DIM is an indole phytochemical that is a natural metabolite of compounds found in cruciferous vegetables such as broccoli, Brussels sprouts and cabbage. In preclinical studies, DIM has been shown to lead to the preferential formation of estrogen metabolites that are correlated with healthy breast, endometrial, and cervical tissues. This unique property sets DIM apart from other plant nutrients. Source Naturals DIM is combined with phospholipids, vitamin E and BioPerine for enhanced absorption.
1 to 4 tablets daily with meals.
Microcrystalline cellulose, magnesium stearate, silica, and stearic acid.
Suitable for vegetarians. Contains no yeast, dairy, egg, gluten or wheat. Contains no sugar, starch, salt, preservatives, or artificial colour, flavour or fragrance.
Do not take this product if you are pregnant, may become pregnant, or breastfeeding, or are taking immunosuppressive therapies.
|Serving Size: 1 Tablet|
|Amount Per Serving||%DV|
|Vitamin E (as d-alpha tocopheryl succinate)||50 IU||167%|
|Diindolylmethane (DIM)||100 mg||†|
|Lecithin (from soybeans)||100 mg||†|
|Black Pepper Fruit Extract (BioPerine)||3 mg||†|
|†Daily Value not established.|
Diindolylmethane is a natural chemical formed in your digestive tract from a compound called glucobrassicin, which is contained in cruciferous vegetables such as broccoli, cauliflower and cabbage. DIM supplements also are available from many retail sources and might help prevent or suppress growth of several forms of cancer, including breast, colon and prostate cancer.
Cancer is a group of diseases in which cells grow out of control, dividing rapidly and invading healthy tissue. These abnormal cells might form tumors in one or more places in the body and also might metastasize, spreading to other locations where they cause secondary cancerous growths. Diindolylmethane might help control or stop the growth of cancer through several of its actions, such as stopping cell division, inhibiting invasion of healthy tissue by malignant cells and suppressing growth of blood vessels in cancerous tumors. A clinical trial of DIM by the National Cancer Institute, begun in 2009 and still ongoing as of April 2011, is testing whether the compound prevents spread or recurrence of prostate cancer in human cancer patients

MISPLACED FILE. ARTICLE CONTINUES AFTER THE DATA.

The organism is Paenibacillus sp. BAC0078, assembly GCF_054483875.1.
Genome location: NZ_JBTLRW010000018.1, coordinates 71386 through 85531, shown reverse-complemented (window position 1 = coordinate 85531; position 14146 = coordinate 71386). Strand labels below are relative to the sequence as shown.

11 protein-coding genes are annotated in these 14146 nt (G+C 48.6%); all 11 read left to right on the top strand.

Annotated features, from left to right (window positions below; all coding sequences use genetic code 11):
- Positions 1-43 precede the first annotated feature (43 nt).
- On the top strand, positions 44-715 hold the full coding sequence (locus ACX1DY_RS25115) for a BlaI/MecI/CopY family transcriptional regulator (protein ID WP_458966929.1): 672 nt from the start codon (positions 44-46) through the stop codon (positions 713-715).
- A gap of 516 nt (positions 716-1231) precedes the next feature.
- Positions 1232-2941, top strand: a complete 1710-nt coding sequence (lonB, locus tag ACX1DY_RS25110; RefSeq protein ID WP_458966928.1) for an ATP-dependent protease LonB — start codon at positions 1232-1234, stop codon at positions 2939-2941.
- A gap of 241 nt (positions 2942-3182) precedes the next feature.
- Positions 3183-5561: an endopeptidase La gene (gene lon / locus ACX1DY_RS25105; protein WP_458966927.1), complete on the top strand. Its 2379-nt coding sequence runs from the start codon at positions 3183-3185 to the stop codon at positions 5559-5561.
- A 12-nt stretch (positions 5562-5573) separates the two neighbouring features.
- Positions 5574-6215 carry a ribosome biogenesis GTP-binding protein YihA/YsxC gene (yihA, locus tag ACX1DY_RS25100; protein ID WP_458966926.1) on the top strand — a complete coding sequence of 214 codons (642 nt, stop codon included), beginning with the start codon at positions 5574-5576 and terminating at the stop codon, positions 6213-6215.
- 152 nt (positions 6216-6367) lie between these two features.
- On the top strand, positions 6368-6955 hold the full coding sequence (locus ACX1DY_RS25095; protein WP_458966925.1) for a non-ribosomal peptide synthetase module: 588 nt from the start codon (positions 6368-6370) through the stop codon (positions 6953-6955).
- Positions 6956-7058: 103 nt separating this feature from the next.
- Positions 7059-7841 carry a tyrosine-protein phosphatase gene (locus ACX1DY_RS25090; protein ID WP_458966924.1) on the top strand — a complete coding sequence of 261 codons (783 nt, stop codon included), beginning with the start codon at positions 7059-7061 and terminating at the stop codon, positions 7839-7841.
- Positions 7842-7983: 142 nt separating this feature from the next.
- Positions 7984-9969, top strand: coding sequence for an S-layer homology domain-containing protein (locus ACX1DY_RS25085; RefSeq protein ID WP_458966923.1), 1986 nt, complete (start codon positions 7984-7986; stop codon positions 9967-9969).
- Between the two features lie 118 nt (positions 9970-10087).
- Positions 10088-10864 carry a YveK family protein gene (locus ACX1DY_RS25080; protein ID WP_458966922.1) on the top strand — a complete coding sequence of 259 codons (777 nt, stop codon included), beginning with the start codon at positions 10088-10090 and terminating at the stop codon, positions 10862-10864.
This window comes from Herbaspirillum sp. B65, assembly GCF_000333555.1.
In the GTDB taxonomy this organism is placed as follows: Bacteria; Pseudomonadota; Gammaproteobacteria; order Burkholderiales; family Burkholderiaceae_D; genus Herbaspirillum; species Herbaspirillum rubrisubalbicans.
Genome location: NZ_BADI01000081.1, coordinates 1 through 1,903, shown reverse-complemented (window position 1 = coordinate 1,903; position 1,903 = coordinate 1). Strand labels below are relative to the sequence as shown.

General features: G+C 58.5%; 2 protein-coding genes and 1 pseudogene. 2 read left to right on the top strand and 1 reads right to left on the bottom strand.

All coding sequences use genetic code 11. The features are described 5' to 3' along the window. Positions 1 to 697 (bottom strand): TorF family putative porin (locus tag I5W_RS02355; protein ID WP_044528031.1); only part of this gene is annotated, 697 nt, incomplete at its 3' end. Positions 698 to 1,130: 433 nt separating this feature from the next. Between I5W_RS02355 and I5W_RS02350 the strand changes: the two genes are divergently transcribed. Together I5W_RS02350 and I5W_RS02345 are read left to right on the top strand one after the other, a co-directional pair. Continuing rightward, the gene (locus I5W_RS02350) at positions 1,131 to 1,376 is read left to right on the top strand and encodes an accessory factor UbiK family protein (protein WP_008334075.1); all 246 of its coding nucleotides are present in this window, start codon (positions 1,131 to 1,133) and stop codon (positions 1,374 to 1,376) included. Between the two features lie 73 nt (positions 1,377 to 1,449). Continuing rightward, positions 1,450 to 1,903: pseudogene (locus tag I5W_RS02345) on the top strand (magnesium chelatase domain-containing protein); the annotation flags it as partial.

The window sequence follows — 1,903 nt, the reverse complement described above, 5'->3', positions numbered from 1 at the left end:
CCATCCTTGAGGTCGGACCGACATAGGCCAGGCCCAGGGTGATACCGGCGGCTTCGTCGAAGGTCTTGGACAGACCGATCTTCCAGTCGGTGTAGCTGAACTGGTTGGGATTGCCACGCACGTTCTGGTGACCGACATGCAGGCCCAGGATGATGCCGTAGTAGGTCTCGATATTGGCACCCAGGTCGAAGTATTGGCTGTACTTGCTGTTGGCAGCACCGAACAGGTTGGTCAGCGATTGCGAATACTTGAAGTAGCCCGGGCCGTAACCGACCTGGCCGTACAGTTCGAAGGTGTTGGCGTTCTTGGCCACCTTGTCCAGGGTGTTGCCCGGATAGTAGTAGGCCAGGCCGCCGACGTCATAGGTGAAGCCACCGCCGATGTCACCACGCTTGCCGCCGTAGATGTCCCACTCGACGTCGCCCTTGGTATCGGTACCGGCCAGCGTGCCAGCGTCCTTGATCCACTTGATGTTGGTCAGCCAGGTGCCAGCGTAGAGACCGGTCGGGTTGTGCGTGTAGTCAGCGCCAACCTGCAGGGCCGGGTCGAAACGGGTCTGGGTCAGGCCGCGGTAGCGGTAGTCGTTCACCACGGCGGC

Human papilloma virus, or HPV, is a microorganism that causes several disorders, including a form of cervical cancer and a lung disorder called respiratory papillomatosis. DIM might help reduce the symptoms of these disorders and suppress their recurrence, possibly by inhibiting growth of the virus. In a small clinical study of subjects with respiratory papillomatosis published in “Journal of Voice” in 2004, consuming DIM seemed to lessen recurrence of the disease, measured five years following treatment with the supplement. These are promising findings, although larger, carefully controlled studies of DIM and viral infections are needed.
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